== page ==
‘Dark Germany’: Hidden Patterns of Participation in Online Far-Right Protests Against Refugee Housing

Conference paper
Part of the Lecture Notes in Computer Science book series (LNCS, volume 10539)

Abstract

The political discourse in Western European countries such as Germany has recently seen a resurgence of the topic of refugees, fueled by an influx of refugees from various Middle Eastern and African countries. Even though the topic of refugees evidently plays a large role in online and offline politics of the affected countries, the fact that protests against refugees stem from the right-wight political spectrum has lead to corresponding media to be shared in a decentralized fashion, making an analysis of the underlying social and mediatic networks difficult. In order to contribute to the analysis of these processes, we present a quantitative study of the social media activities of a contemporary nationwide protest movement against local refugee housing in Germany, which organizes itself via dedicated Facebook pages per city. We analyse data from 136 such protest pages in 2015, containing more than 46,000 posts and more than one million interactions by more than 200,000 users. In order to learn about the patterns of communication and interaction among users of far-right social media sites and pages, we investigate the temporal characteristics of the social media activities of this protest movement, as well as the connectedness of the interactions of its participants. We find several activity metrics such as the number of posts issued, discussion volume about crime and housing costs, negative polarity in comments, and user engagement to peak in late 2015, coinciding with chancellor Angela Merkel’s much criticized decision of September 2015 to temporarily admit the entry of Syrian refugees to Germany. Furthermore, our evidence suggests a low degree of direct connectedness of participants in this movement, (i.a., indicated by a lack of geographical collaboration patterns), yet we encounter a strong affiliation of the pages’ user base with far-right political parties.

References

  1. 1.
    Stiftung, A.A.: Chronik flüchtlingsfeindlicher Vorfälle (2015). https://www.mut-gegen-rechte-gewalt.de/service/chronik-vorfaelle?field_date_value[value][year]=2015
  2. 2.
    Arzheimer, K.: The AfD: finally a successful right-wing populist eurosceptic party for Germany. West Eur. Politics 38, 535–556 (2015)CrossRefGoogle Scholar
  3. 3.
    Arzheimer, K., Carter, E.: Political opportunity structures and right-wing extremist party success. Eur. J. Political Res. 45(3), 419–443 (2006)CrossRefGoogle Scholar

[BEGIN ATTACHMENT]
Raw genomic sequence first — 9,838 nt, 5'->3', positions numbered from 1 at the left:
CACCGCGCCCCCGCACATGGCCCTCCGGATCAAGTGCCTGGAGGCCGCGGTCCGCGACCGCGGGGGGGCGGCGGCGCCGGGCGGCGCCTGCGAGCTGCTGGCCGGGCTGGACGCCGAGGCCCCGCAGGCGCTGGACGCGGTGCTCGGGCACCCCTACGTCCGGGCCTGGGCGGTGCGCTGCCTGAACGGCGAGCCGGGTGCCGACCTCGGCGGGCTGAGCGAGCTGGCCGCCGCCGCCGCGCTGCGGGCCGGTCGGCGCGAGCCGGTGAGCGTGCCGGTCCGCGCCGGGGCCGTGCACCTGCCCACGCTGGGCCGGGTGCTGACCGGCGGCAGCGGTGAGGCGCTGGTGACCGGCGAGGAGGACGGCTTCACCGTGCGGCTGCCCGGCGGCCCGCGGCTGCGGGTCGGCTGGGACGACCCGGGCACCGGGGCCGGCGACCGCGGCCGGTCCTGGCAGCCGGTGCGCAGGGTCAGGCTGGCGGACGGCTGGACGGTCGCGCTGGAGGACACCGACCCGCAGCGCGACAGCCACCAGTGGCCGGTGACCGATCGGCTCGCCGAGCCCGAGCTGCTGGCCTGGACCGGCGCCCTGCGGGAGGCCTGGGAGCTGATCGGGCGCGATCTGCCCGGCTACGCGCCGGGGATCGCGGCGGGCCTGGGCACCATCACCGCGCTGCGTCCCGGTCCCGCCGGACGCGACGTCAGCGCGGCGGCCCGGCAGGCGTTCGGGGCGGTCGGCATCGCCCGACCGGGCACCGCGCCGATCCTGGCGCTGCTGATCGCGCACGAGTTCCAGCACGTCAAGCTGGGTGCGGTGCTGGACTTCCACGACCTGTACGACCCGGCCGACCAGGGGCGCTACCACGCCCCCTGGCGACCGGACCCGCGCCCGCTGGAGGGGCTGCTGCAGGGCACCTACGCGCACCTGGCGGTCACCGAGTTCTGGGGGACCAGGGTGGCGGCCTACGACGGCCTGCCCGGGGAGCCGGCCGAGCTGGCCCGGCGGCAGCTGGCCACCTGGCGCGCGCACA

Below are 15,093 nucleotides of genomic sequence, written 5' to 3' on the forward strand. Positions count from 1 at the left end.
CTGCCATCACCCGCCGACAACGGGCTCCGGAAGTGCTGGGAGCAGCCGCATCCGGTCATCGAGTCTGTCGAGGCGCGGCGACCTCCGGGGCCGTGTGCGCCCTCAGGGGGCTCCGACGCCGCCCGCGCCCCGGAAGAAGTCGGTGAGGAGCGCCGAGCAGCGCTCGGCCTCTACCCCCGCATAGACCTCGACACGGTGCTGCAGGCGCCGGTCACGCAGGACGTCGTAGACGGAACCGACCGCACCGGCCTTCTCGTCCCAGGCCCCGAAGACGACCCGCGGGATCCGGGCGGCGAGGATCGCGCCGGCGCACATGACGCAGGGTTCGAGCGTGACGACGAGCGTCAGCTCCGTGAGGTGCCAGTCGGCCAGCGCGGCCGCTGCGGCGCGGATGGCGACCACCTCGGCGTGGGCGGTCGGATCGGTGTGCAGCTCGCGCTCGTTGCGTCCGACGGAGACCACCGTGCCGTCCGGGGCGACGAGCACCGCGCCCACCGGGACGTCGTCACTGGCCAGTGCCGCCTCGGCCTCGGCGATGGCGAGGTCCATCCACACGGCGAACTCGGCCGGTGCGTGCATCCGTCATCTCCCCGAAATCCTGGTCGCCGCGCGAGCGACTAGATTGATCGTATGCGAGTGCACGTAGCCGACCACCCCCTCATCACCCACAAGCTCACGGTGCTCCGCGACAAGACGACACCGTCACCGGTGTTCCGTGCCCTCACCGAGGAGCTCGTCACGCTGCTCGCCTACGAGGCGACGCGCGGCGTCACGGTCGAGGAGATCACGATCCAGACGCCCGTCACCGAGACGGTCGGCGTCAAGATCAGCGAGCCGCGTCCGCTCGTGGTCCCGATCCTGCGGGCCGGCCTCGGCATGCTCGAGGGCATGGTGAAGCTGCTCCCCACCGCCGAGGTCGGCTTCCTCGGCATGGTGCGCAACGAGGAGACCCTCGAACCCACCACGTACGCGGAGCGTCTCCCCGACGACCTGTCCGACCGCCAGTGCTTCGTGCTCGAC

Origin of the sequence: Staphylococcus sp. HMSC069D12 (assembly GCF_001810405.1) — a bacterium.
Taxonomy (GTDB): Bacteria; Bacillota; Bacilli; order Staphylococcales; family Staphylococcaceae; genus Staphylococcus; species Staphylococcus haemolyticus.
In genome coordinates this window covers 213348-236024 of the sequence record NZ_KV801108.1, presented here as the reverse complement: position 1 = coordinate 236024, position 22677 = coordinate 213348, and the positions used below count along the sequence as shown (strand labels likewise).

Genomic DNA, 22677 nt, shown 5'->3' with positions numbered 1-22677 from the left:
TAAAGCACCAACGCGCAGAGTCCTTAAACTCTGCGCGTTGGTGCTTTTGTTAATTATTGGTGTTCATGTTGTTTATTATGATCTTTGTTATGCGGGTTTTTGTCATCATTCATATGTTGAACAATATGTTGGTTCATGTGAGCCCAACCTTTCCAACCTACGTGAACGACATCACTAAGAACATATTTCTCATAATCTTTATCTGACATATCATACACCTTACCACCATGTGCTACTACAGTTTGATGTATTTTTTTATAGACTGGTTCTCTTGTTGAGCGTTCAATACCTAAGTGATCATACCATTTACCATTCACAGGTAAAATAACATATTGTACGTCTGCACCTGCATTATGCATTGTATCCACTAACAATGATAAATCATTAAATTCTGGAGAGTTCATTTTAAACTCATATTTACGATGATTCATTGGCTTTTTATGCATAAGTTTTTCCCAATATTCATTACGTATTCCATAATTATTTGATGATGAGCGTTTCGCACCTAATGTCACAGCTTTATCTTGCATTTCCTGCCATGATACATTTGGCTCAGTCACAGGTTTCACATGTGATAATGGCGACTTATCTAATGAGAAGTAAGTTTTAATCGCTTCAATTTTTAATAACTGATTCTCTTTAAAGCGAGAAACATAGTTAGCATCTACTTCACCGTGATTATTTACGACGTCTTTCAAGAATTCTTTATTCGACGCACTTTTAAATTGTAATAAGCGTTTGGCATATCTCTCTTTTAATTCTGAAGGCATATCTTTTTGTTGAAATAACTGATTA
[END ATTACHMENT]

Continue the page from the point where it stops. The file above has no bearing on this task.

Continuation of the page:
4. 4.
    Van der Brug, W., Fennema, M., Tillie, J.: Why some anti-immigrant parties fail and others succeed: a two-step model of aggregate electoral support. Comp. Political Stud. 38(5), 537–573 (2005)CrossRefGoogle Scholar
  5. 5.
    Bundesministerium des Inneren: 890.000 Asylsuchende im Jahr 2015 (2016). https://goo.gl/bnG4UG, https://www.bmi.bund.de/SharedDocs/Pressemitteilungen/DE/2016/09/asylsuchende-2015.html
  6. 6.
    De Choudhury, M., Jhaver, S., Sugar, B., Weber, I.: Social media participation in an activist movement for racial equality. In: Proceedings of International Conference on Web and Social Media (2016)Google Scholar
  7. 7.
    Der Dritte Weg: Leitfaden: Kein Asylantenheim in meiner Nachbarschaft! (2015). https://www.bmi.bund.de/SharedDocs/Pressemitteilungen/DE/2016/09/asylsuchende-2015.html
  8. 8.
    Kitschelt, H., McGann, A.J.: The Radical Right in Western Europe: A Comparative Analysis. University of Michigan Press, Ann Arbor (1997)Google Scholar
  9. 9.
    Mudde, C.: The populist radical right: a pathological normalcy. West Eur. Politics 33(6), 1167–1186 (2010)CrossRefGoogle Scholar
  10. 10.
    Norris, P.: Radical Right: Voters and Parties in the Electoral Market. Cambridge University Press, Cambridge (2005)CrossRefGoogle Scholar
  11. 11.
    Olteanu, A., Weber, I., Gatica-Perez, D.: Characterizing the demographics behind the #blacklivesmatter movement. In: AAAI Spring Symposium Series (2016)Google Scholar
  12. 12.
    Puschmann, C., Ausserhofer, J., Hametner, M., Maan, N.: What are the topics of populist anti-immigrant movements on Facebook?. In: Proc. Soc. Media and Soc. Conf vol. 13 (2016)Google Scholar
  13. 13.
    Puschmann, C., Ausserhofer, J., Maan, N., Hametner, M.: Information laundering, counter-publics: The news sources of islamophobic groups on Twitter. In: Proc. Soc. Media in the Newsroom Workshop at ICWSM (2016)Google Scholar
  14. 14.
    Schelter, S., Biessmann, F., Zobel, M., Teneva, N.: Structural patterns in the rise of Germany’s new right on Facebook. Proc. Data Min. in Politics Workshop at ICDM (2016)Google Scholar
  15. 15.
    Schelter, S., Kunegis, J.: ‘Dark Germany’: Temporal characteristics and connectivity patterns in online far-right protests against refugee housing. In: Proc. ACM Web Sci. Conf. (2017)Google Scholar
  16. 16.
    Toutanova, K., Klein, D., Manning, C.D., Singer, Y.: Feature-rich part-of-speech tagging with a cyclic dependency network. In: Proc. Conf. Human Lang. and Technol. pp. 173–180 (2003)Google Scholar
  17. 17.
    Walker, M., Troianovski, A.: Behind Angela Merkel’s open door for migrants, Wall Street Journal (2015) http://www.wsj.com/articles/behind-angela-merkels-open-door-for-migrants-1449712113
  18. 18.
    Waltinger, U.: GermanPolarityClues: A lexical resource for German sentiment analysis. In: Proc. Lang. Resour. and Evaluation (2010)Google Scholar
  19. 19.
    Wang, X., McCallum, A.: Topics over time: A non-Markov continuous-time model of topical trends. In: Proc. Int. Conf. on Knowl. Discov. and Data Min. pp. 424–433 (2006)Google Scholar
  20. 20.

Copyright information

© Springer International Publishing AG 2017

Authors and Affiliations

  1. 1.University of NamurNamurBelgium

Personalised recommendations